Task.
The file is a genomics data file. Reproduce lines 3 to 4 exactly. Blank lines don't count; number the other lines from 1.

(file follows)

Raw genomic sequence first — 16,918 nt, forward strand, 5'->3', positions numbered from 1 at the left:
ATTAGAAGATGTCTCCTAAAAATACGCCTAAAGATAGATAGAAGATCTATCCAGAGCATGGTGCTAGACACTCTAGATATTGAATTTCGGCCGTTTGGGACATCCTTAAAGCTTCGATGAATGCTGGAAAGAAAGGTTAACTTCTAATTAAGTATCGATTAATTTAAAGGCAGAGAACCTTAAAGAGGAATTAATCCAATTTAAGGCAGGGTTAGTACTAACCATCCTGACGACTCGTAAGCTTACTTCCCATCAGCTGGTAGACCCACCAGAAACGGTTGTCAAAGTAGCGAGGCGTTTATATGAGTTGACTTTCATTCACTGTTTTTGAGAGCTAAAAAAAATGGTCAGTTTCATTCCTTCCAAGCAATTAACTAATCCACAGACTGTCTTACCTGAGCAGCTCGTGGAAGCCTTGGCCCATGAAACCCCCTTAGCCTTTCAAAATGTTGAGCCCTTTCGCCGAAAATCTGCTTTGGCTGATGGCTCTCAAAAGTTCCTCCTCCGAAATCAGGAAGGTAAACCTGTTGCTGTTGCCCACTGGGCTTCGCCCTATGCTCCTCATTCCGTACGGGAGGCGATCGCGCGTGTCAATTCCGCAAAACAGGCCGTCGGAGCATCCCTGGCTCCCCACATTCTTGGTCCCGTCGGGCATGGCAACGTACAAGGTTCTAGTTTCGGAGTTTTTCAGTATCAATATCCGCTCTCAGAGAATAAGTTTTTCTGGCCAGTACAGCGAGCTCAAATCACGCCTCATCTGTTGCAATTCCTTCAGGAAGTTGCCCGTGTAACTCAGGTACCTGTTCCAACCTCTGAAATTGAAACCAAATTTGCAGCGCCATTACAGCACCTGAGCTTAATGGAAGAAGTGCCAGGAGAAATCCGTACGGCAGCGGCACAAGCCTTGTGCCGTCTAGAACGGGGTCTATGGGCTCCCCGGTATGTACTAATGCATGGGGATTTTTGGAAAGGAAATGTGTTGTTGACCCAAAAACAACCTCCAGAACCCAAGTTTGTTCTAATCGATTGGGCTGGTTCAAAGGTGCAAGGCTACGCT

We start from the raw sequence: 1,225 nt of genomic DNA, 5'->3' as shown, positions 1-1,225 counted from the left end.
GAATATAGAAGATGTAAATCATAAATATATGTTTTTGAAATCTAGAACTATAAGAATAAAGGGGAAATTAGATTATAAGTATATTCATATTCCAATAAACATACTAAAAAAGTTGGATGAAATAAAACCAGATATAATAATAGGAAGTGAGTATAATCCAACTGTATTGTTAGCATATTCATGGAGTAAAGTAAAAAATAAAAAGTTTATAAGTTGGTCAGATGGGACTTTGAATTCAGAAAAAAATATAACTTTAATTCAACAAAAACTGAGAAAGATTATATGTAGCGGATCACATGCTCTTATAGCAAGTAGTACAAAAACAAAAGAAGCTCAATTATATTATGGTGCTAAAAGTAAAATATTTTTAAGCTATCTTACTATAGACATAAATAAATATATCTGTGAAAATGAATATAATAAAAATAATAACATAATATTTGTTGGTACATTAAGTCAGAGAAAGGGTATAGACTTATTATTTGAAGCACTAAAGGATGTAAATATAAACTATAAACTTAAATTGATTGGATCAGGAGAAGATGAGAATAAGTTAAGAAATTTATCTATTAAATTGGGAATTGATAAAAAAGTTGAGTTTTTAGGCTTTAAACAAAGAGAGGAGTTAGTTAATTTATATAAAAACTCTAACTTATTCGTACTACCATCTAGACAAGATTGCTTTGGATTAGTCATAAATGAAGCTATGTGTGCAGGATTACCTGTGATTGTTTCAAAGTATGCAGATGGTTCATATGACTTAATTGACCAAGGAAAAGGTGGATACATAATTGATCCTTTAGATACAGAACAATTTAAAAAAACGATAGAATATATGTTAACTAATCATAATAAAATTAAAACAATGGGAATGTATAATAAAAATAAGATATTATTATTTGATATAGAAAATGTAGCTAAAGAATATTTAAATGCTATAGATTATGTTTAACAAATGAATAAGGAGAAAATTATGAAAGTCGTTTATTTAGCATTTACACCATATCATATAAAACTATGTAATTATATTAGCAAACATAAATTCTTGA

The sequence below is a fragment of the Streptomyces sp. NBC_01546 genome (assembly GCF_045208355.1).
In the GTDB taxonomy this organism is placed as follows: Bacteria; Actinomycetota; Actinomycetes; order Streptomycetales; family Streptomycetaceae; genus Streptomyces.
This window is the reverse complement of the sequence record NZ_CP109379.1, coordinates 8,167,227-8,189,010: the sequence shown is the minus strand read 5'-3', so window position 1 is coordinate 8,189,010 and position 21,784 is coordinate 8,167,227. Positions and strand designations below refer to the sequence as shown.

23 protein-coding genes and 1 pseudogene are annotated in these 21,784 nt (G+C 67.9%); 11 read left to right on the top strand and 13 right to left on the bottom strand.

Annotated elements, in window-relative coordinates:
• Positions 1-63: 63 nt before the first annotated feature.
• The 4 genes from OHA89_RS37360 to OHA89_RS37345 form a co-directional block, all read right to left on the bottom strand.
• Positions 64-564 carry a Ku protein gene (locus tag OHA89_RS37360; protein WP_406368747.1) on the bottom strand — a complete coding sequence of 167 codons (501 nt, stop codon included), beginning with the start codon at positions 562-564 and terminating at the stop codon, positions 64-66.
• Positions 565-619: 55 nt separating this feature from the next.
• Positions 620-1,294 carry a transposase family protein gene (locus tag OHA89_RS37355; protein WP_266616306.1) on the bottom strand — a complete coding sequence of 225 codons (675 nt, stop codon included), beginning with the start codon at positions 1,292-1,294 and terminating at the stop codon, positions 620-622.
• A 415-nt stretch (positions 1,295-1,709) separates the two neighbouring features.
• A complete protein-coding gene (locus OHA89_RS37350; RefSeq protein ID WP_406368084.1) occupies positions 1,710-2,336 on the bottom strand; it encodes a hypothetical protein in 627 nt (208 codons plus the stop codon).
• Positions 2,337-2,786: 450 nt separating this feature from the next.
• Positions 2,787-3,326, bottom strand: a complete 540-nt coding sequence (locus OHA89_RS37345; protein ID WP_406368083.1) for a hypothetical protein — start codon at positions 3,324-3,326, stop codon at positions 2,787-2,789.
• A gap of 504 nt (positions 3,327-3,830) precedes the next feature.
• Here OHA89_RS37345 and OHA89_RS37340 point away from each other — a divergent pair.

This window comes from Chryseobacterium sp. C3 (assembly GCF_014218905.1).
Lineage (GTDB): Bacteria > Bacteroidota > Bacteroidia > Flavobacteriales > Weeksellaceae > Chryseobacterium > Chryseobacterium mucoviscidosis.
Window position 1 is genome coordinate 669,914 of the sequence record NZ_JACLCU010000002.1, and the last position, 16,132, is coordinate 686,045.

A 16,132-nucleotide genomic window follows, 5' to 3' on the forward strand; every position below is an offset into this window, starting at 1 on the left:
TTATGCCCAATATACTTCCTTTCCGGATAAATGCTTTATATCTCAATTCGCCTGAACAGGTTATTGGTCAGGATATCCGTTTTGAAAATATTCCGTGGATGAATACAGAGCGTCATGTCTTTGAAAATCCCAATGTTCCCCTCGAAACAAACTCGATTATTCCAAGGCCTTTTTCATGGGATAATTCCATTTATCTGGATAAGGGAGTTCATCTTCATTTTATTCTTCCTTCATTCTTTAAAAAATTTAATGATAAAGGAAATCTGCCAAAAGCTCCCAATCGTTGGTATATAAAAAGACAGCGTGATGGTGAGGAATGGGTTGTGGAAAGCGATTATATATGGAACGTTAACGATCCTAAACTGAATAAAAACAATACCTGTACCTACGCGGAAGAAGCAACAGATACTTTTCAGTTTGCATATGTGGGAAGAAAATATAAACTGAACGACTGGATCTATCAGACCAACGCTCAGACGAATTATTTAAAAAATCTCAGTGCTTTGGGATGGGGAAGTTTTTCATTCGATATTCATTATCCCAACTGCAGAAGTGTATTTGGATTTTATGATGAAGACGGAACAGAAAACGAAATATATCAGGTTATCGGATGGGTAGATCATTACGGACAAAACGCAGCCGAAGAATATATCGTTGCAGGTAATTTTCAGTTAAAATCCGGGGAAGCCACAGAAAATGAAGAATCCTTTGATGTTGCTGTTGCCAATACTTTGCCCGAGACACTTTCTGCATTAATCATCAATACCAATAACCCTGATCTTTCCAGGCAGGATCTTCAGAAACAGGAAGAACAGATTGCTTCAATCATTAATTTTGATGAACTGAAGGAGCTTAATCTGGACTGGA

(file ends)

We start from the raw sequence: 1,225 nt of genomic DNA, 5'->3' as shown, positions 1-1,225 counted from the left end.
GAATATAGAAGATGTAAATCATAAATATATGTTTTTGAAATCTAGAACTATAAGAATAAAGGGGAAATTAGATTATAAGTATATTCATATTCCAATAAACATACTAAAAAAGTTGGATGAAATAAAACCAGATATAATAATAGGAAGTGAGTATAATCCAACTGTATTGTTAGCATATTCATGGAGTAAAGTAAAAAATAAAAAGTTTATAAGTTGGTCAGATGGGACTTTGAATTCAGAAAAAAATATAACTTTAATTCAACAAAAACTGAGAAAGATTATATGTAGCGGATCACATGCTCTTATAGCAAGTAGTACAAAAACAAAAGAAGCTCAATTATATTATGGTGCTAAAAGTAAAATATTTTTAAGCTATCTTACTATAGACATAAATAAATATATCTGTGAAAATGAATATAATAAAAATAATAACATAATATTTGTTGGTACATTAAGTCAGAGAAAGGGTATAGACTTATTATTTGAAGCACTAAAGGATGTAAATATAAACTATAAACTTAAATTGATTGGATCAGGAGAAGATGAGAATAAGTTAAGAAATTTATCTATTAAATTGGGAATTGATAAAAAAGTTGAGTTTTTAGGCTTTAAACAAAGAGAGGAGTTAGTTAATTTATATAAAAACTCTAACTTATTCGTACTACCATCTAGACAAGATTGCTTTGGATTAGTCATAAATGAAGCTATGTGTGCAGGATTACCTGTGATTGTTTCAAAGTATGCAGATGGTTCATATGACTTAATTGACCAAGGAAAAGGTGGATACATAATTGATCCTTTAGATACAGAACAATTTAAAAAAACGATAGAATATATGTTAACTAATCATAATAAAATTAAAACAATGGGAATGTATAATAAAAATAAGATATTATTATTTGATATAGAAAATGTAGCTAAAGAATATTTAAATGCTATAGATTATGTTTAACAAATGAATAAGGAGAAAATTATGAAAGTCGTTTATTTAGCATTTACACCATATCATATAAAACTATGTAATTATATTAGCAAACATAAATTCTTGA